I like Twitter, but it has a big problem

Really, I’m sure that Twitter has more than a single problem – most companies/concepts/new technologies do. But I think that the main issue with Twitter is that it will never gain mainstream adoption until there is an easier way to get new people understanding and using the technology – a quick and easy way.

Twitter logoHere are the issues that I think make Twitter so difficult to start using:

1) It’s hard to explain. I have been in a number of business meetings in the past month where the topic of Twitter came up. In one meeting (about social media) the person doing the presentation hadn’t heard of Twitter and everyone in the room looked at me like I had two heads when I brought it up. In another meeting, the president of a content creation company told me that his company “Looked into Twitter, didn’t get it, and figured that it would never have mainstream adoption.” I tried to tell these people why they should care about Twitter, why people telling each other “what they’re doing” in 140 characters or less was important, but they just didn’t get it. And I’m sure that was my fault because I did a terrible job explaining. There MUST be a better way to explain. I think this video was awesome and helpful, but what about when I don’t have a video handy?

2) There is no “key selling proposition.” Lovers of Twitter will tell me that I am crazy, that Twitter is so great because it does so many things for so many people. But I would tell you that to get mainstream adoption, it needs a key selling proposition. How do I get people to use Facebook? I tell them that it’s a low-key way to connect with friends I’ve lost touch with (and I give examples). How do I get people to use Tumblr? I explain how I can link to things and pictures and stories and all the stuff that I find interesting on the Web and that I can set it up in about 1 minute.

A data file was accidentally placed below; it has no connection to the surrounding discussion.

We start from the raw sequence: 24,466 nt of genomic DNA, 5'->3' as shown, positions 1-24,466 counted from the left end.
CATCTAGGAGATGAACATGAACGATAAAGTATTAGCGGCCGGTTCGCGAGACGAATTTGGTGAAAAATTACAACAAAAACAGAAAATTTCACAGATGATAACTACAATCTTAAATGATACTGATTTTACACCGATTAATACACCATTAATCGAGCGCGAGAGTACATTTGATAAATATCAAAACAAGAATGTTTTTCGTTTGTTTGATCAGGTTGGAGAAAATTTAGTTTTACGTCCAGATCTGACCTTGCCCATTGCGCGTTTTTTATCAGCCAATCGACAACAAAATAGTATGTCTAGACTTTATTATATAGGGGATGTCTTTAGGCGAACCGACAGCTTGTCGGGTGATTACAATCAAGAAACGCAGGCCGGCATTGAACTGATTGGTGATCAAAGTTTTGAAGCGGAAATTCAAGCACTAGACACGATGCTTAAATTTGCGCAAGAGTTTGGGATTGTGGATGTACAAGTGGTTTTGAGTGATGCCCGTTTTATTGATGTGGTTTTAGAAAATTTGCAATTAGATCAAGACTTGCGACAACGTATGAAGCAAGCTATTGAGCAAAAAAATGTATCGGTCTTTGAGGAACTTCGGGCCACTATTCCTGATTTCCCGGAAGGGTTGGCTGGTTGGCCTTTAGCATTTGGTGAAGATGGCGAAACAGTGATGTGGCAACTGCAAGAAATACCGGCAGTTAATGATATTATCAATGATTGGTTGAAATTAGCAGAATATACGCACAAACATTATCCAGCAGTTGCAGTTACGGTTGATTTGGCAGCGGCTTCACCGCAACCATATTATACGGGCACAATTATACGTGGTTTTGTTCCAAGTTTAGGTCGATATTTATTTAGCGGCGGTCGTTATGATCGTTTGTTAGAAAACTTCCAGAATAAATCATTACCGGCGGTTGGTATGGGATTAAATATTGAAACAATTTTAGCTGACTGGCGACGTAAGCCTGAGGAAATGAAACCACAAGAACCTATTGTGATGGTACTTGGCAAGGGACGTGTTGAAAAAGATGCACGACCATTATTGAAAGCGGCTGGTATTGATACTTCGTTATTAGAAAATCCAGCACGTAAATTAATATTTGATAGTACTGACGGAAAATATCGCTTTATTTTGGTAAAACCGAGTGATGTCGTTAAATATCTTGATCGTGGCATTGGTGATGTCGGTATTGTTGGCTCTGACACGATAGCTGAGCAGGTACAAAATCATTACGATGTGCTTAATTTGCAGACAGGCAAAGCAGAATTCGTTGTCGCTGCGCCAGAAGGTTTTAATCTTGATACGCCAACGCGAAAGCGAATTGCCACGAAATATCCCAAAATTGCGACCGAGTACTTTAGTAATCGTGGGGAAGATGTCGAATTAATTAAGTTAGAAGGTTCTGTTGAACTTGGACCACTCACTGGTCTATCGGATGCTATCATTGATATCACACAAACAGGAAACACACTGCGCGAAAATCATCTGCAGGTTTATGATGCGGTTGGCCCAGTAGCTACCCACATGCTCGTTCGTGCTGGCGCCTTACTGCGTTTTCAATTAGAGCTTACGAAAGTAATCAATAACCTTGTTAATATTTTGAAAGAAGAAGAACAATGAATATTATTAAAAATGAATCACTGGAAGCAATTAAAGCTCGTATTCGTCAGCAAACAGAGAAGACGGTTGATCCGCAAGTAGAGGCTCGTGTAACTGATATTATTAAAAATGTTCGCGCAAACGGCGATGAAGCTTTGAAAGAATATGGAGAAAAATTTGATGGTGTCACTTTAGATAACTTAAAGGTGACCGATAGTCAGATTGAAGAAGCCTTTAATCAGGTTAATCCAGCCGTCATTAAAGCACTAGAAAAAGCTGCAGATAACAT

I don’t have ONE good way to get people to start using Twitter. Some people say that they get immediate and great input on restaurants when they are traveling. Twitter birdOthers say that they use it when they’re lost or to get answers to questions. But I haven’t effectively used Twitter in any of those ways (although I’ve tried). I am not sure if that is because you have to have a certain number of people following you, a certain level of celebrity within the group that is following you, or if you actually need to know the people in your Twitter network, but those uses clearly don’t work for everyone. I am left without a great way to convince everyone that I know that they should use Twitter (and people I know using Twitter would be the one way that the service would actually begin to be extremely useful to me).

3) People sign up and then leave. This almost happened to me. I started using Twitter, had a bad experience, left, came back and managed to stick with it (although I’m hardly a Twitter power-user.) Here’s my embarrassing story:

I started using Twitter on October 18, 2007, with this Tweet: “Joining twitter, trying to figure out how it works” 

My fourth Tweet was this: “There’s never been a better time to do a startup http://www.scribemedia.org/…” Followed quickly by my fifth Tweet: “I should get a tatoo”

Of course, I meant for my fifth post to be connected to the fourth post, but I got tripped up by the 140 character limit. So I quickly went in to try to delete the fifth post and couldn’t – there’s no delete. So then I was horrified because I was trying to establish my professional Internet presence and not only did my Tweet say “I should get a tatoo” but I didn’t even spell tattoo correctly. I quickly made a couple of other posts in hopes of covering up the embarrassing post, and then bailed.

I came back again on January 4, 2008, with this message: “Trying Twitter again. I wish I could get into it.”

My next Tweet: “about to throw twitter out the window. just tried to send a direct message, dont think it worked. grrrr ”

Thank God for @tylerwillis who quickly replied “it worked if it was the one to me.” He might have saved my Twitter life. I kept going.